Hangzhou West Lake: Too many places, too little time

May 21, 2008

A visit to Hangzhou West Lake involves a lot of walking, climbing and occasional boat rides. However, it is not unusual to see locals walking, climbing and having occasional boat rides wearing killer pumps and stilettos.

Picture this – While climbing the mountains, a woman was all dressed up for an impromptu photo shoot. No kidding!

Our schedule was to leave my friend’s apartment before 8:00 AM but it was already past 10 in the morning when we left. We’re on vacation and were too exhausted from the previous night so no pressure to get up early, right? And therefore the plan to visit the Buddhist temples had to be postponed until after lunch.

Crowd at Hubin Rd., Hangzhou West Lake

Usual crowd at Hubin Rd., Hangzhou West Lake

We took a bus and several minutes later we were in front of Lingyin Temple where we met my friend’s friend who would be our guide for that day.

Our guide gave us identification cards which are supposed to allow us to enter different sites without paying for entrance fees. Apparently, the government is issuing some sort of membership cards that would allow the bearer unlimited access to tourist spots in the area. Unfortunately, people are using it the way it wasn’t intended to be. We were able to go past the entrance gates at Fei Lai Feng (Peak Flown from Afar) and Lingyin Temple for free but our guide and her boyfriend had to pay the usual RMB35 fee at the temple gates because the guard caught them.

FeiLaiFeng (Peak flown from afar) Hangzhou West Lake

Buddha sculptures at Fei Lai Feng (Peak Flown from Afar)

Fei Lai Feng is a limestone highland with several caves with fascinating names such as Red Dragon Cave, Jade Breast Cave, Shooting Sun Cave and Roaring Ape Cave which are inhabited by bats and mosquitoes. Outside the caves though were the more interesting Buddhist sculptures such as the big fat-bellied Buddha with the biggest smile, Milaufu, whose hands you had to touch as according to a friend, is ready to laugh off and swallow every intolerable elements in the world. Touch his hand and you’ll be bestowed upon with good fortune.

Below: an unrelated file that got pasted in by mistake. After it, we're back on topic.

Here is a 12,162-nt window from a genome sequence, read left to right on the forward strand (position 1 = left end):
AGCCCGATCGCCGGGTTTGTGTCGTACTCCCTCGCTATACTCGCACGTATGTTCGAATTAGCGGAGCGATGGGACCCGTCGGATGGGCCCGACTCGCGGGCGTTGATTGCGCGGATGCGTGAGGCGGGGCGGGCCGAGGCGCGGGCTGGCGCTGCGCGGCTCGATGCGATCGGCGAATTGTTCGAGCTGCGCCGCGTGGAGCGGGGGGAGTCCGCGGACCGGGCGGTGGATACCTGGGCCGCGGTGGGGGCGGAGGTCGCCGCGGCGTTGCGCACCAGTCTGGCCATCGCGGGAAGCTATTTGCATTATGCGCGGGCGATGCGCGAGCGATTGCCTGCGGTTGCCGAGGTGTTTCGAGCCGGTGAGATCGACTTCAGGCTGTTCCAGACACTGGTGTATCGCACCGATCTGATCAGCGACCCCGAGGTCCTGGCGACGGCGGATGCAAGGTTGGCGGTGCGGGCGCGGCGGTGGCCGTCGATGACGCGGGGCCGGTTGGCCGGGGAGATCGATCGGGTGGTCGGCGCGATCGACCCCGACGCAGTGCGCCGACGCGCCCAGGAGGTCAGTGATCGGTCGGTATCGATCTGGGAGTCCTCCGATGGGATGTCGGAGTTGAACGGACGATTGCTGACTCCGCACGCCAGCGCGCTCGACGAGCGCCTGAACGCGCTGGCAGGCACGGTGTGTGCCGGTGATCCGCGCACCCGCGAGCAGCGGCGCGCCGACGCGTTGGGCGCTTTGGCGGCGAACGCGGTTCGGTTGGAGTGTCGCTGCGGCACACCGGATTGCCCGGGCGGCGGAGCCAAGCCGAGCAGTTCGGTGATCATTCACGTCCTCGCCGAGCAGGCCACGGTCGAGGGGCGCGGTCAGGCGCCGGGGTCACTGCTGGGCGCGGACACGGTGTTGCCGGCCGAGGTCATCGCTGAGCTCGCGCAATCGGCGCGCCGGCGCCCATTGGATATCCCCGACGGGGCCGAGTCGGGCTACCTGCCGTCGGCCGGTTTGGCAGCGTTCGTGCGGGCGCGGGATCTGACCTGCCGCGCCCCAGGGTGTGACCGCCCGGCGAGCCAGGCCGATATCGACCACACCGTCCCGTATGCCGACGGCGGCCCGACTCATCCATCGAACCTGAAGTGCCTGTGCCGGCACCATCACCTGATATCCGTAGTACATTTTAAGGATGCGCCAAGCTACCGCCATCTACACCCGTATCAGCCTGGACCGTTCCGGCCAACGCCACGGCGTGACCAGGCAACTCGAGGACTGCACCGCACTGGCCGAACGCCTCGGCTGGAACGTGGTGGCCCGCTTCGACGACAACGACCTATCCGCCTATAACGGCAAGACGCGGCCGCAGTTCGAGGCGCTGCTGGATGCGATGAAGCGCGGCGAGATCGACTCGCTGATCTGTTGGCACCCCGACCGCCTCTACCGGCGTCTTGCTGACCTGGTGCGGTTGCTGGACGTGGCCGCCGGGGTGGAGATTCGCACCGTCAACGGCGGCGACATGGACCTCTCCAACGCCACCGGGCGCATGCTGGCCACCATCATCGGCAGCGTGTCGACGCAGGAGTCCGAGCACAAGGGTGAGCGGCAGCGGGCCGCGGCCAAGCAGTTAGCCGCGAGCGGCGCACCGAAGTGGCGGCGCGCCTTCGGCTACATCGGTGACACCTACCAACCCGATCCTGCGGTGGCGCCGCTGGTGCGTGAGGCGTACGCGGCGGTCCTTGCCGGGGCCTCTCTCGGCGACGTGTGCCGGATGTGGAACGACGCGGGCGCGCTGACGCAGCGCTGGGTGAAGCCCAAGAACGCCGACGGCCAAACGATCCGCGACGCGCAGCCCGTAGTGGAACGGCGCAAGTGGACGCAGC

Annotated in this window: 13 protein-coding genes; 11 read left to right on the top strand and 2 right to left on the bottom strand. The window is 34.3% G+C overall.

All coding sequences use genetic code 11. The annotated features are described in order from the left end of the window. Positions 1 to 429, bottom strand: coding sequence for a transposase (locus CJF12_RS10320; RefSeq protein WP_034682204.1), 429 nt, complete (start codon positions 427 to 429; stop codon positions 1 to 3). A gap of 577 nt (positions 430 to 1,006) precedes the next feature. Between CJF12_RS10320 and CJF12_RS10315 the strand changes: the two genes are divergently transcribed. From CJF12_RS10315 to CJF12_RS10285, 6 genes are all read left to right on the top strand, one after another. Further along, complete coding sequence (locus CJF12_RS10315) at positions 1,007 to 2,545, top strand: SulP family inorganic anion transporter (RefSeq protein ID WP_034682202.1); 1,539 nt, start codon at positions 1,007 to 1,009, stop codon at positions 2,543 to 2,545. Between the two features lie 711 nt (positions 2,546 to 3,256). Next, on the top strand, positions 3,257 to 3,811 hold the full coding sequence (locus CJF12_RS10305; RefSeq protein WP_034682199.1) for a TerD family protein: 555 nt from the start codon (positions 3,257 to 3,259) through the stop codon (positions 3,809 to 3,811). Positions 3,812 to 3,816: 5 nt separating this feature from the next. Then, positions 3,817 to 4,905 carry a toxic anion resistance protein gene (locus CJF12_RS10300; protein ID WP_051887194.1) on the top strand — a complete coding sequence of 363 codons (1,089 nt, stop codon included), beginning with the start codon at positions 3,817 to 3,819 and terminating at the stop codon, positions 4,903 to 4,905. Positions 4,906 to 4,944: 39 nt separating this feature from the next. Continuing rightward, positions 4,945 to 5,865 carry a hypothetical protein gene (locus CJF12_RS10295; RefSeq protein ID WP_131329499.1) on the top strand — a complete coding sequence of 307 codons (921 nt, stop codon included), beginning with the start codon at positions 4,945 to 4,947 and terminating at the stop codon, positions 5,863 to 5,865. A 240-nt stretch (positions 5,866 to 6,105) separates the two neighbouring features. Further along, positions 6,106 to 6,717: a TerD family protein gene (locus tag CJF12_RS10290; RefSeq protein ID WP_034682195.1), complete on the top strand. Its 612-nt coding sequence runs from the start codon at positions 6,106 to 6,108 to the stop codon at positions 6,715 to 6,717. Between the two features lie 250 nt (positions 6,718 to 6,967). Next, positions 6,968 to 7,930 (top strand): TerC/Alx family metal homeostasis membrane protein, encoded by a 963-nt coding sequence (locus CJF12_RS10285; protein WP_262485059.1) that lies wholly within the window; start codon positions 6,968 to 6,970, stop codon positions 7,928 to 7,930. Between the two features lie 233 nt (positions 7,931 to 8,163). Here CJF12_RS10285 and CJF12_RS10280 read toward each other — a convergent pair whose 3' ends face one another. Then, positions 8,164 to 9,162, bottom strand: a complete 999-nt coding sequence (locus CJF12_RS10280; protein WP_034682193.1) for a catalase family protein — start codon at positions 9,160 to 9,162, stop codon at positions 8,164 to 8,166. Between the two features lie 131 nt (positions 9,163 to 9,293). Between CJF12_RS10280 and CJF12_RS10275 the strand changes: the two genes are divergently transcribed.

Buddha at Fei Lai Feng, Hangzhou West Lake
Milaufu at Fei Lai Feng, Hangzhou West Lake

Legends tell that the peak was mystically flown overnight from India to its current location which explains its name – Peak Flown from Afar. Or as the signage says, “Stone Carvings at Peak Flying from Afar.”

Next to it is the Temple of Soul’s Retreat or the Linyin Temple.

Lingyin Temple has four main temples and you have to climb four platforms to reach the peak. At the peak, we agreed to take the cable car down but to our dismay, the cable cars are only available in the next mountain so we had to descend the mountain by foot. Took the same bus we had earlier and went back to Hubin road where our favorite spot, the Music Fountain, was waiting for us with its waters dancing along traditional Chinese music.

And that was how we spent our first weekend in the West Lake in 2007. We were with my eight-month-old daughter and climbed mountains. The next year we had another trip during the National Day, the weather is sweltering hot and our first stop was the Wushan Temple.

Wushan Square, Hangzhou West Lake

Wushan Square, West Lake, Hangzhou

Notice the pagoda on top of that mountain? That was where we went to. And now I’m thinking of changing the title of this post to “Hangzhou West Lake: Ain’t no mountain high enough.

Midway to the climb, we saw people repeatedly banging a huge bell. We asked what was going on and we were told that you have to bang the bell as many times as your age. Just for the experience, we battered a temple bell without knowing what was all the banging are for and climbed the top of the pagoda.

Bell from Wushan Temple, Hangzhou West Lake
Lower Wushan Temples
View from the top of Wushan Temple

View from the top of Wushan Temple

Looking from a distance, one would say all temples are built just the same. You’ve seen one and you’ve seen them all. But in fact, their interior details would tell exactly how different one is from another. The first floor of Wushan Temple holds a 31.5m x 3.65m x 2m sculpture depicting the Southern Song Dynasty village of Hangzhou – the Imperial Palace, government buildings, civil residences, bridges, stores, entertainment places, festivals, and so fort, and so on. The sculpture was said to have received the first award for Outstanding Design in China Arts and Crafts Baihua Awards in 1988.

Song Dynasty Diorama, Hangzhou West Lake
Song Dynasty Diorama, Hangzhou West Lake
Wushan Temple Gate
Wushan Temple Gate

On our way down, we watched a live Opera show but since we’re not used to their high-pitched melodies, we went down the hill and watched an acrobatic performance instead. Alongside the Wushan hill, there’s a flea market selling artifacts and other souvenir items. We checked a few stores, took a lot of photos on the big Buddha sculpture in front of a shop selling metal works of all kinds and sizes.

Golden Buddha at Hefang Rd., Hangzhou West Lake

Flea Market at Hefang Rd., Hangzhou West Lake

Flea Market at Hefang Rd. where you could buy everything you need and everything you don’t.